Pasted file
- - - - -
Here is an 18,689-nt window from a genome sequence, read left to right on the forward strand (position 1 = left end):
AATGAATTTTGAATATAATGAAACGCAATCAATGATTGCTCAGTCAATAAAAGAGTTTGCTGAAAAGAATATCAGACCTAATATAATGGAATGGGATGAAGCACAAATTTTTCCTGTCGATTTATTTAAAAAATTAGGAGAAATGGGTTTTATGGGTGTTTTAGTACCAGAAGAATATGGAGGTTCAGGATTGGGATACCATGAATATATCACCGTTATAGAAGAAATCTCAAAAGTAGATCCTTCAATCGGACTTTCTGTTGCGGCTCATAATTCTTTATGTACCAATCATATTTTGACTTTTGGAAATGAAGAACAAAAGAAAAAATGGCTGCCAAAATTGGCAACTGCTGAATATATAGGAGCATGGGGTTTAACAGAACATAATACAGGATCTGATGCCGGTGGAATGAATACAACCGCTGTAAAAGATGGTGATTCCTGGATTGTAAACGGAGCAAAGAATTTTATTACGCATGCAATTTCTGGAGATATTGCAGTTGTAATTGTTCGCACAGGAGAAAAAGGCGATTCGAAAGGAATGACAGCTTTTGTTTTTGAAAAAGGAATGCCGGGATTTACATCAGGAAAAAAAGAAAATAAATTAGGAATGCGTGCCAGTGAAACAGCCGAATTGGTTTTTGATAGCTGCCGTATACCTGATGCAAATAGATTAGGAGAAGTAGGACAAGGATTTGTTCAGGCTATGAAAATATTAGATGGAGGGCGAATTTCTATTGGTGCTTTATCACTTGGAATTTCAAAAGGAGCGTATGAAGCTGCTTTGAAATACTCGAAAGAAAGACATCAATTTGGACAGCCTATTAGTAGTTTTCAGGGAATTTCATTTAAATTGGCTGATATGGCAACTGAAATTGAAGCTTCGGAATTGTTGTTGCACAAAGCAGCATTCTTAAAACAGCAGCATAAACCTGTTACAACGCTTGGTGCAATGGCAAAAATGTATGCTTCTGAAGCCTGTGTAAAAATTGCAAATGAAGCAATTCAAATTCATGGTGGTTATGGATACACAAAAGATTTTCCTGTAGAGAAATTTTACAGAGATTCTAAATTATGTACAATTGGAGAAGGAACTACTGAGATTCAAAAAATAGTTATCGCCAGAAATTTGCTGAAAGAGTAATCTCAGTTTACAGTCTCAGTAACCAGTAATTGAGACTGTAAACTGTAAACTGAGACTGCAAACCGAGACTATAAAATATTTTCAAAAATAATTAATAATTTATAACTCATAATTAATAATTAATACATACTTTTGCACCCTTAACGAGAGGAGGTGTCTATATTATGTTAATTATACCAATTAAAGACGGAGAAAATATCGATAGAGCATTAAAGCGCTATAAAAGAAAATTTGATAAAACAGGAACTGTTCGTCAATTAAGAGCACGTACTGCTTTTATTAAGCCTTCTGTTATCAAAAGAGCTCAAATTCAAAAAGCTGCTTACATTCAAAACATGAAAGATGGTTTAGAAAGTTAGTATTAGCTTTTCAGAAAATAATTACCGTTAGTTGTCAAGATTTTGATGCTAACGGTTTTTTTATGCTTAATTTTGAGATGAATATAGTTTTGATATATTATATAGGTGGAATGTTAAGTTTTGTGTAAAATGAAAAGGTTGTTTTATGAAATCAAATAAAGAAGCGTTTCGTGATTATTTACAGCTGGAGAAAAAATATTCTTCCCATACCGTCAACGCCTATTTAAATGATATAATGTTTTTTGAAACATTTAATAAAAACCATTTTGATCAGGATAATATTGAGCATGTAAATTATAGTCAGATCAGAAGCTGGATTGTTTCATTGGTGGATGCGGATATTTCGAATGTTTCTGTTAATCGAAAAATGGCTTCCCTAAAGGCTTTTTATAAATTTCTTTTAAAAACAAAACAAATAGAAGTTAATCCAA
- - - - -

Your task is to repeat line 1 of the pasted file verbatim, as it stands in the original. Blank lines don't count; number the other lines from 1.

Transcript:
Here is an 18,689-nt window from a genome sequence, read left to right on the forward strand (position 1 = left end):